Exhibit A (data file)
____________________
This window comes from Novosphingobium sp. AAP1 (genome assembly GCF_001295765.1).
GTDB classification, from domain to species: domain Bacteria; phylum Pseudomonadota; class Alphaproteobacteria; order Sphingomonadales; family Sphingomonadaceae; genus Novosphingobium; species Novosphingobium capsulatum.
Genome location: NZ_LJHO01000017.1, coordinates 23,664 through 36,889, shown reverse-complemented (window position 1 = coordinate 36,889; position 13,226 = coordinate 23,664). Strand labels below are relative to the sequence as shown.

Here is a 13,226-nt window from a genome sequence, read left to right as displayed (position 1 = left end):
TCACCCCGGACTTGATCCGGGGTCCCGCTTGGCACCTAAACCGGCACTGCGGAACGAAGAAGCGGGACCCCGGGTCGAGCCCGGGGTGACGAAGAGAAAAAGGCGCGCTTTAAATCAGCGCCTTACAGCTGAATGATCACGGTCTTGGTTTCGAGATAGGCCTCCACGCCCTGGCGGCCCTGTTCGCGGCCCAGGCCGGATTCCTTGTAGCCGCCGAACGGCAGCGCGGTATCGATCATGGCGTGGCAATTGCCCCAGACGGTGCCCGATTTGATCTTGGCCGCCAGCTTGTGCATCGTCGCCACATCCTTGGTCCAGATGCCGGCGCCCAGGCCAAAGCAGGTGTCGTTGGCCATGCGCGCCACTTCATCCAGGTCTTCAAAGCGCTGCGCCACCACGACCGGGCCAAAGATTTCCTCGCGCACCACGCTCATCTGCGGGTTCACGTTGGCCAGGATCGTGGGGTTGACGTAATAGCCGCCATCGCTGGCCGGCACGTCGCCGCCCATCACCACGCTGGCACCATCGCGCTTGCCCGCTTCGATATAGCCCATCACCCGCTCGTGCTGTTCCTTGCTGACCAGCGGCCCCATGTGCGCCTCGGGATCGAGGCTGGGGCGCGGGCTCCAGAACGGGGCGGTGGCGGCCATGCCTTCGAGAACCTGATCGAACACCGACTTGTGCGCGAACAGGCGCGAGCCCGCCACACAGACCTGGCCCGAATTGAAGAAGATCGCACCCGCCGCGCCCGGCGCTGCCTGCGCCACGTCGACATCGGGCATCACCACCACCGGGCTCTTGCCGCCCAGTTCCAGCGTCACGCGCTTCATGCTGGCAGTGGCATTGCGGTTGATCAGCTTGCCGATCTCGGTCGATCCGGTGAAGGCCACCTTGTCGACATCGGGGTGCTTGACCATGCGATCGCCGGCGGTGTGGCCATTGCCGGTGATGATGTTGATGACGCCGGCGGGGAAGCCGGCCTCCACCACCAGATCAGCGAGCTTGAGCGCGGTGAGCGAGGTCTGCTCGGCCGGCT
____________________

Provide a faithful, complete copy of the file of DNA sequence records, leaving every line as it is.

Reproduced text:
This window comes from Novosphingobium sp. AAP1 (genome assembly GCF_001295765.1).
GTDB classification, from domain to species: domain Bacteria; phylum Pseudomonadota; class Alphaproteobacteria; order Sphingomonadales; family Sphingomonadaceae; genus Novosphingobium; species Novosphingobium capsulatum.
Genome location: NZ_LJHO01000017.1, coordinates 23,664 through 36,889, shown reverse-complemented (window position 1 = coordinate 36,889; position 13,226 = coordinate 23,664). Strand labels below are relative to the sequence as shown.

Here is a 13,226-nt window from a genome sequence, read left to right as displayed (position 1 = left end):
TCACCCCGGACTTGATCCGGGGTCCCGCTTGGCACCTAAACCGGCACTGCGGAACGAAGAAGCGGGACCCCGGGTCGAGCCCGGGGTGACGAAGAGAAAAAGGCGCGCTTTAAATCAGCGCCTTACAGCTGAATGATCACGGTCTTGGTTTCGAGATAGGCCTCCACGCCCTGGCGGCCCTGTTCGCGGCCCAGGCCGGATTCCTTGTAGCCGCCGAACGGCAGCGCGGTATCGATCATGGCGTGGCAATTGCCCCAGACGGTGCCCGATTTGATCTTGGCCGCCAGCTTGTGCATCGTCGCCACATCCTTGGTCCAGATGCCGGCGCCCAGGCCAAAGCAGGTGTCGTTGGCCATGCGCGCCACTTCATCCAGGTCTTCAAAGCGCTGCGCCACCACGACCGGGCCAAAGATTTCCTCGCGCACCACGCTCATCTGCGGGTTCACGTTGGCCAGGATCGTGGGGTTGACGTAATAGCCGCCATCGCTGGCCGGCACGTCGCCGCCCATCACCACGCTGGCACCATCGCGCTTGCCCGCTTCGATATAGCCCATCACCCGCTCGTGCTGTTCCTTGCTGACCAGCGGCCCCATGTGCGCCTCGGGATCGAGGCTGGGGCGCGGGCTCCAGAACGGGGCGGTGGCGGCCATGCCTTCGAGAACCTGATCGAACACCGACTTGTGCGCGAACAGGCGCGAGCCCGCCACACAGACCTGGCCCGAATTGAAGAAGATCGCACCCGCCGCGCCCGGCGCTGCCTGCGCCACGTCGACATCGGGCATCACCACCACCGGGCTCTTGCCGCCCAGTTCCAGCGTCACGCGCTTCATGCTGGCAGTGGCATTGCGGTTGATCAGCTTGCCGATCTCGGTCGATCCGGTGAAGGCCACCTTGTCGACATCGGGGTGCTTGACCATGCGATCGCCGGCGGTGTGGCCATTGCCGGTGATGATGTTGATGACGCCGGCGGGGAAGCCGGCCTCCACCACCAGATCAGCGAGCTTGAGCGCGGTGAGCGAGGTCTGCTCGGCCGGCT